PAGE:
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In Memoriam: Mike Oliver | The Nation

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Mike Oliver, emeritus professor of Disability Studies at the University of Greenwich in England, died after a short illness on March 3, 2019. He was 73.

A wheelchair user since the age of 17 and a sociologist by training, Oliver played a pioneering role in developing what has come to be known as the social model of disability. His landmark texts include Social Work with Disabled People (1983) and the Politics of Disablement (1990) and (with Colin Barnes) The New Politics of Disablement (2012).

Oliver developed the idea that it is structural barriers such as a lack of wheelchair ramps or a failure to provide sign-language interpreters that impede disabled people, rather than the impairments themselves. In other words, an ableist society is what disables disabled people and keeps them largely unemployed and in poverty.

In every advanced capitalist country, disabled people face tremendous barriers in housing, transportation, and employment. These barriers are so widespread and comprehensive that most individuals do not give them a second thought. By establishing and popularizing what has become known as the impairment-disability distinction, Oliver convinced disabled people to view the discrimination that they face daily as a matter of rights rather than a personal tragedy or medical problem

It is difficult to convey how revolutionary Oliver’s social model of disability was. Individuals who had spent years regarding their daily difficulties as a matter of personal failure were suddenly politicized, as they came to realize that disability was indeed a political issue. Sometimes this theory has been misinterpreted as an attack on the medical profession. But Oliver is very clear that the social model is not anti-medicine where medical intervention is required. Rather, he is against medical imperialism, a mode of thought that regards disabled people as irremediably broken.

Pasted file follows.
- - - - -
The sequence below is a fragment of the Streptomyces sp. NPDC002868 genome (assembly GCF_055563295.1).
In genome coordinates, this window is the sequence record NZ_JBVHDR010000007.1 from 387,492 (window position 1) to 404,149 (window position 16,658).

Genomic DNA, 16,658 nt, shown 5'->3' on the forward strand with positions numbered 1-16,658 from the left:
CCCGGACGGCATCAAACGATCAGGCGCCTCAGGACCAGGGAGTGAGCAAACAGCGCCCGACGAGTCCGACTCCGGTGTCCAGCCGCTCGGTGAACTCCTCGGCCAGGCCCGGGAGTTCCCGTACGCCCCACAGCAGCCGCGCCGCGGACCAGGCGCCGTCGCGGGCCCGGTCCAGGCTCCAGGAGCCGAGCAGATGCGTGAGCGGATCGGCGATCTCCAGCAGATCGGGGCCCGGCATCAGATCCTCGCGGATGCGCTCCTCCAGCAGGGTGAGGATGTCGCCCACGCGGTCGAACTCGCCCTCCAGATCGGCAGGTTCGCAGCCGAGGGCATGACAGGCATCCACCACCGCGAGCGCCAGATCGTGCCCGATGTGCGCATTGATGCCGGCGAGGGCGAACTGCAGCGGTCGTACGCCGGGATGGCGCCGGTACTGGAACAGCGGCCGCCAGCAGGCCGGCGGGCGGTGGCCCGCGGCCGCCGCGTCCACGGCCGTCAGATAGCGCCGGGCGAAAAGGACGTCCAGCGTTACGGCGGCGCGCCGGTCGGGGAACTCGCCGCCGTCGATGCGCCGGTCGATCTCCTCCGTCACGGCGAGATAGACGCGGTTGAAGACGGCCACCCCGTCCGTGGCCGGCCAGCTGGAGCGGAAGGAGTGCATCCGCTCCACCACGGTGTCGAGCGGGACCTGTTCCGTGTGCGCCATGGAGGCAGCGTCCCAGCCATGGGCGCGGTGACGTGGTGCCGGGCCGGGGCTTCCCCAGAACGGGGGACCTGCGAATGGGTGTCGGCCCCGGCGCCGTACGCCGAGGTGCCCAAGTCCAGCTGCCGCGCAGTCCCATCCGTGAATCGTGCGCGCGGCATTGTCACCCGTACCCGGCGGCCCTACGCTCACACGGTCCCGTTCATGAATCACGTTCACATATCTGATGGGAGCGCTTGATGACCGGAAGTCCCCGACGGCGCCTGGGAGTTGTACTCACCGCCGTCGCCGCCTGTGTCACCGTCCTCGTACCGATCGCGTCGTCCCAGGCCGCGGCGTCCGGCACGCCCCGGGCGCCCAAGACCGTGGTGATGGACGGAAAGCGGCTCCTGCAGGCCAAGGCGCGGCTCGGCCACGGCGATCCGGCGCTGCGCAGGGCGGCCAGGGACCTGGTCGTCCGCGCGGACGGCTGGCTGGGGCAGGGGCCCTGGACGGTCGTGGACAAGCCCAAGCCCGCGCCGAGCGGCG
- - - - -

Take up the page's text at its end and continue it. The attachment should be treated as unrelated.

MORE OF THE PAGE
Oliver was deeply influenced by class politics and laid the basis for the still-unfinished product of a materialist theory of disablement. He very much believed that the rise of capitalism and the factory system created disability. The requirements of wage labor as the dominant mode of production entailed the segregation and exclusion of disabled workers who could not maintain efficient production standards in an industrial society. In the 20th century, Oliver showed how the state engaged in a neoliberal de-carceration strategy that saw the closure of many institutional settings in Western countries. However, this was done in the context of inadequate services that did not allow disabled people to flourish. What remains to this day are massive and inflexible bureaucratic requirements for eligibility for social assistance. It is not uncommon for individuals to encounter significant difficulty and repeated rejection in navigating a process that is designed to exclude as many people as possible.

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